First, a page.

In the world of slasher movies, there are two never-fail scenarios. The first is the killer-in-the-woods, which Cinema Fearité has explored several times over the years with features about Madman, The Burning, The Final Terror, Sleepaway Camp, and Just Before Dawn. The other is the university-kids-being-stalked motif, which we’ve covered with Terror Train and The Prowler. Well, this week, we’re going back to college again with a buried gem from 1981 – Final Exam.
Final Exam begins with a couple of students at March College getting slaughtered by a psychotic murderer while making out in their car. Word of the killings spreads to the kids at nearby Lanier College, who are getting ready to take their final exams. At first, it’s business as usual for the Lanier students, with their fraternity pranks and study groups going on at full speed. But when the madman shows up there and starts killing, the kids have to find a way to save themselves…and still pass their final exams.
There’s not a lot of plot to Final Exam. Writer/director Jimmy Huston (My Best Friend is a Vampire) essentially captures a typical college finals week, with drunken parties and test stealing, then tosses in a psycho killer to mix things up. Final Exam is a fairly low-budget affair, with a cast full of complete unknowns (half of which never worked again) and sparse visual effects. The first half of the movie is a bit slow, presenting itself as more of a Revenge of the Nerds/Animal House type of a college comedy, but once the maniac makes his appearance, it turns into a suspenseful killfest, even if it has a relatively low body count. Final Exam is by no means a horror classic, but it passes – with a solid C-.
Made right at the dawn of the golden age of the slasher movie, Final Exam hits every trope and stereotype of the genre, almost to the point where it seems as if it’s a spoof. The movie’s got oversexed college kids, a serial killer who broods away in the shadows, and, of course, a Final Girl who is forced to deal with the maniac herself. Add in all of the false scares and red herrings, and Final Exam is, essentially, the epitome of an eighties slasher. The identity of the killer is a bit of a cop-out, as he’s just a random psycho-killer as opposed to a previously developed character who is unmasked Scooby Doo-style in the final reel, but the blood still flows freely and the kids still die gruesomely.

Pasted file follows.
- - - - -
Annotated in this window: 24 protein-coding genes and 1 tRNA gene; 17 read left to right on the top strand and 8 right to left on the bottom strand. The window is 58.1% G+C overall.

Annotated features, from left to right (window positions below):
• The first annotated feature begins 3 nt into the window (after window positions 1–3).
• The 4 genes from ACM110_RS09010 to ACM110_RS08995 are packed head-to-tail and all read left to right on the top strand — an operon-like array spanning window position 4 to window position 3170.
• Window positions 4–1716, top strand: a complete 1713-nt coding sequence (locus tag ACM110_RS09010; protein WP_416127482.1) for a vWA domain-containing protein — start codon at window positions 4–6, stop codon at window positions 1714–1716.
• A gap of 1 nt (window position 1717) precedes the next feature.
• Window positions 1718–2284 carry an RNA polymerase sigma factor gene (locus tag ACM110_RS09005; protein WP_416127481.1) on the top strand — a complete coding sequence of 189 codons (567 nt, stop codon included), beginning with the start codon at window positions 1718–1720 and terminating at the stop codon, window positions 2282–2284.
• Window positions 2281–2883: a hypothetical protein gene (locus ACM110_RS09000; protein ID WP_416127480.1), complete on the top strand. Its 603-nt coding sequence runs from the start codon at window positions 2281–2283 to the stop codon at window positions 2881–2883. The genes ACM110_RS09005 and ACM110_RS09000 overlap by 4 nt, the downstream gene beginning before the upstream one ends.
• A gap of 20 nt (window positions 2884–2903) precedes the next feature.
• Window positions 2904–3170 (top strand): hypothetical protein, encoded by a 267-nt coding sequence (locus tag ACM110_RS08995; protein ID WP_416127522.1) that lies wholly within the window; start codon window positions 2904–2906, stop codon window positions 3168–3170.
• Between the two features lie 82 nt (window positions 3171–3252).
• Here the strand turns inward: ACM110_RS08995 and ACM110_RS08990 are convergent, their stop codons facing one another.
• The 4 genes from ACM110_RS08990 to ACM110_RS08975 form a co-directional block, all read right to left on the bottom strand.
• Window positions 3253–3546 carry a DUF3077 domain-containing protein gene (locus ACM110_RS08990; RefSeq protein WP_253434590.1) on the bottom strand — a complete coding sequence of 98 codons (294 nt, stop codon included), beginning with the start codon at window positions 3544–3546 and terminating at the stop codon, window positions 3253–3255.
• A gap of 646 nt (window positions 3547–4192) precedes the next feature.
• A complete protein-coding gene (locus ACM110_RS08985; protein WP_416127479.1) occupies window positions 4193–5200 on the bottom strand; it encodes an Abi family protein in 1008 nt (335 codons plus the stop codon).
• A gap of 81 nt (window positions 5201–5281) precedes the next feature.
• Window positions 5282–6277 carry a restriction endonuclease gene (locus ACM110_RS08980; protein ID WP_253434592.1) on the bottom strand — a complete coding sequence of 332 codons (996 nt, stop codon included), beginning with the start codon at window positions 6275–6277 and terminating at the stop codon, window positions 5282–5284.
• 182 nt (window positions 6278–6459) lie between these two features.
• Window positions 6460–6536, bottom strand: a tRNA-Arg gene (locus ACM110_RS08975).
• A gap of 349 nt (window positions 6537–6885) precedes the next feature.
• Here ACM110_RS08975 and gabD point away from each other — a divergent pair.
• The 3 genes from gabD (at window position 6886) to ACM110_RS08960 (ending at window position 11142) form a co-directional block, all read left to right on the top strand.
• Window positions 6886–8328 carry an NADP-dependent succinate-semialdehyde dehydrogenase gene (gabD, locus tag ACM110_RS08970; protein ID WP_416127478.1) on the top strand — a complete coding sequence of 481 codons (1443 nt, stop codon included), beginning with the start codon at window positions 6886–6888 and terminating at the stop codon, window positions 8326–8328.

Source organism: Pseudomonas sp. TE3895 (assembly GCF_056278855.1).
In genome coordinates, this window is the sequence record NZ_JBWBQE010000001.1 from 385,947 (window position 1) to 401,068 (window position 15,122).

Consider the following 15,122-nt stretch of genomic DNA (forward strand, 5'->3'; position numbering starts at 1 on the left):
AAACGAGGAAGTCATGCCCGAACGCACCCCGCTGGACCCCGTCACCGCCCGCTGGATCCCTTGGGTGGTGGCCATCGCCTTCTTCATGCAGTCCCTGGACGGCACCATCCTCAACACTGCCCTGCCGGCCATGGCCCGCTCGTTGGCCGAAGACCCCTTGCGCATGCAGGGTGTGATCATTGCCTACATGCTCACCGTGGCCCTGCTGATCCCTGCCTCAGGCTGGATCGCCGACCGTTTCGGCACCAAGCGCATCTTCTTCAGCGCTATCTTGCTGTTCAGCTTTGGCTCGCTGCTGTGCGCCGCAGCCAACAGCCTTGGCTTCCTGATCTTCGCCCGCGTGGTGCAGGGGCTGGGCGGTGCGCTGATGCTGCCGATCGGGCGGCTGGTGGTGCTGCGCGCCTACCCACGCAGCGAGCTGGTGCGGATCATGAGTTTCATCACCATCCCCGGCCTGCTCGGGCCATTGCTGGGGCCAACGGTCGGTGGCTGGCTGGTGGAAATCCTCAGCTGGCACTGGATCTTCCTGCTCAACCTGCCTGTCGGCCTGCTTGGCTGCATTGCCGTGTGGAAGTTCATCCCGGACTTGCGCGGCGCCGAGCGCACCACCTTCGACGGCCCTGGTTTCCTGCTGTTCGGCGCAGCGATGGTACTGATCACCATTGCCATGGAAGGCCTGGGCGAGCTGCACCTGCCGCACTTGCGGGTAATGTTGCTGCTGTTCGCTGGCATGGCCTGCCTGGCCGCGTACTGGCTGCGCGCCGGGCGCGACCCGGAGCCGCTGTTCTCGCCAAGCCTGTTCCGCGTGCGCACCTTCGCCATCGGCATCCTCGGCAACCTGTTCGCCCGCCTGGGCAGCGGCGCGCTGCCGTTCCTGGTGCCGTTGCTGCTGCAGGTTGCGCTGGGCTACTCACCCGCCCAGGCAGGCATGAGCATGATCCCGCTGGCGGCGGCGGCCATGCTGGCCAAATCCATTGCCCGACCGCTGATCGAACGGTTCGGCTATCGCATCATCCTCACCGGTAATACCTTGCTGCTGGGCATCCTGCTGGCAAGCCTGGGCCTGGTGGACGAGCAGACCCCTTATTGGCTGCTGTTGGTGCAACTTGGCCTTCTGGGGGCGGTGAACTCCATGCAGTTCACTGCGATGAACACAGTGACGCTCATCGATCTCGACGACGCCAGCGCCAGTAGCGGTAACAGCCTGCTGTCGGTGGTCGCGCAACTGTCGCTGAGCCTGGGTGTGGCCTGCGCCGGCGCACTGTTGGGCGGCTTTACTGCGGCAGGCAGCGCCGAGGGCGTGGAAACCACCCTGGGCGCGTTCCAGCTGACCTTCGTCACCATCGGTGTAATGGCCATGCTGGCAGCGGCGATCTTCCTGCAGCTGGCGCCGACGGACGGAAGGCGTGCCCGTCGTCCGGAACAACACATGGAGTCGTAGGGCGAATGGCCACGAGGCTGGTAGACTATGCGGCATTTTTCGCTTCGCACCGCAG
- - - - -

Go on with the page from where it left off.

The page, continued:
For the photography in Final Exam, cinematographer Darrell Cathcart (Wolfman, Death Screams) draws a ton of influence from Dean Cundey’s work on John Carpenter’s Halloween. The effectiveness of the movie’s killer is built upon the now-you-see-him-now-you-don’t aspect of the photography, with Cathcart conveniently hiding the foe until just the right spooky moment, then hiding him again once that moment has passed. Most of the time, the killer is seen in the shadows or obscured by heavy backlighting, except for one shot of him from a second-story window that is a direct quote from Halloween. Photographically, Final Exam hits all of the clichés, but there’s a reason why they’re clichés – they work.
Final Exam contains the first musical score from Gary Scott, who would go on to become a prolific television composer, contributing music to seemingly every weekly series from “Freddy’s Nightmares” to ‘Beverly Hills, 90210.” Like many other aspects of the movie, the soundtrack for Final Exam is very reminiscent of the score for Halloween, with heavy synthesizers and haunting pianos that are mixed with just a touch of The Exorcist-style new-age melodic percussion. It’s both repetitive and derivative, but it still gets the job done, and the score to Final Exam is one of the brightest spots in the movie.
College kids are great fodder for psycho killers, so they are the victims in some of the greatest horror films of all time. They’re also the victims in some of the not-as-great ones. You can decide for yourself on which side of the fence that Final Exam falls.